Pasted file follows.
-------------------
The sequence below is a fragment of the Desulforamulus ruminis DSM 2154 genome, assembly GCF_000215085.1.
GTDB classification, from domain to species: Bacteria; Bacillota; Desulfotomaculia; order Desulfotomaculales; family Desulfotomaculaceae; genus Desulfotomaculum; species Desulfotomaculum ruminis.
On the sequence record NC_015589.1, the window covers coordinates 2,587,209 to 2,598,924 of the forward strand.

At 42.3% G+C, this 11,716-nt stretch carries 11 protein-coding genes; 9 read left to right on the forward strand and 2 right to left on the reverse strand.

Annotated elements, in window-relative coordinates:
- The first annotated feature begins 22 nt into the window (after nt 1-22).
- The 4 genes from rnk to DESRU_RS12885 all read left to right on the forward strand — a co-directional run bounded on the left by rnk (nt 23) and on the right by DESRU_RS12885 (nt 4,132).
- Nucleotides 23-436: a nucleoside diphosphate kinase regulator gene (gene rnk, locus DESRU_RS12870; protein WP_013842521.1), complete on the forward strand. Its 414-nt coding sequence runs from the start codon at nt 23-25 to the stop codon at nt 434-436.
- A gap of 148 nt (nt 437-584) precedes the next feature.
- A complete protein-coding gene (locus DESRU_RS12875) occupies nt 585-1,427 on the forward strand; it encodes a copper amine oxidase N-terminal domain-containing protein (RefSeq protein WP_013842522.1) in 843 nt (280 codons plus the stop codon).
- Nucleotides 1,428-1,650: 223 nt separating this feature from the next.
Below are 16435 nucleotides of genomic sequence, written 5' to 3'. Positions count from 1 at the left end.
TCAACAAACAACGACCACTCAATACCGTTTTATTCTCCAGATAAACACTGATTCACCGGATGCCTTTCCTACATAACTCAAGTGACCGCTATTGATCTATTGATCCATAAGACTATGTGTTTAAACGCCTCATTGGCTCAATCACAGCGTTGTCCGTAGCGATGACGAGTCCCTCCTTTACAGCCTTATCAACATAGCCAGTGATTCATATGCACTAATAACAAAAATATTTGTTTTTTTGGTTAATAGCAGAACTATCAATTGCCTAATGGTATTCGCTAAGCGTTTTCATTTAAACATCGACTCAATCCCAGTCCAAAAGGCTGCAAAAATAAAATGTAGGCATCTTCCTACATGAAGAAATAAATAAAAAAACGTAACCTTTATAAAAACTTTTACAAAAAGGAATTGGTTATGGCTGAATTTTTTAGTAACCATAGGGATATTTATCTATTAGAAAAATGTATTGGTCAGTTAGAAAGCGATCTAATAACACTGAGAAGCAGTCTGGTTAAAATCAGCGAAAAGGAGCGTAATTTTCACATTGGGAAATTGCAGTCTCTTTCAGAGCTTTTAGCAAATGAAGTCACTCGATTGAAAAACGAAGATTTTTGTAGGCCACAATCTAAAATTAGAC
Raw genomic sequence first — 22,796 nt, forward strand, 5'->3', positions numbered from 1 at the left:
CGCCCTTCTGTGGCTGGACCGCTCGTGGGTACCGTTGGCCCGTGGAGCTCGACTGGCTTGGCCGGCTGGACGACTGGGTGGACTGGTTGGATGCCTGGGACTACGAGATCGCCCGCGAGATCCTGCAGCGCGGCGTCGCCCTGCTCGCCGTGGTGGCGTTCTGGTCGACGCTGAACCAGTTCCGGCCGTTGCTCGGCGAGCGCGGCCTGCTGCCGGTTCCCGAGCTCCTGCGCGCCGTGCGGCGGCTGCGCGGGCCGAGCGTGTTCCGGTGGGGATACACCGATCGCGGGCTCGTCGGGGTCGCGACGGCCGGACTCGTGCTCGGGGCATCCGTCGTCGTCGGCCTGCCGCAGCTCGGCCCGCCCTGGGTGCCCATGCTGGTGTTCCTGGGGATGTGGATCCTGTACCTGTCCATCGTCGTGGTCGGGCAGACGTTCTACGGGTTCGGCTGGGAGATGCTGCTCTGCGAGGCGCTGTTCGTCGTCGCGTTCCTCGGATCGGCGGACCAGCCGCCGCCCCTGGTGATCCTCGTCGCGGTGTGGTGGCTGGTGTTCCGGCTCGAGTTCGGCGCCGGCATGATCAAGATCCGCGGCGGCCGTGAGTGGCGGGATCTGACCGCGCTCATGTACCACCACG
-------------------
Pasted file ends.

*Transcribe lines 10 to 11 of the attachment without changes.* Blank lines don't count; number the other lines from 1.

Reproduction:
- A complete protein-coding gene (locus DESRU_RS12875) occupies nt 585-1,427 on the forward strand; it encodes a copper amine oxidase N-terminal domain-containing protein (RefSeq protein WP_013842522.1) in 843 nt (280 codons plus the stop codon).
- Nucleotides 1,428-1,650: 223 nt separating this feature from the next.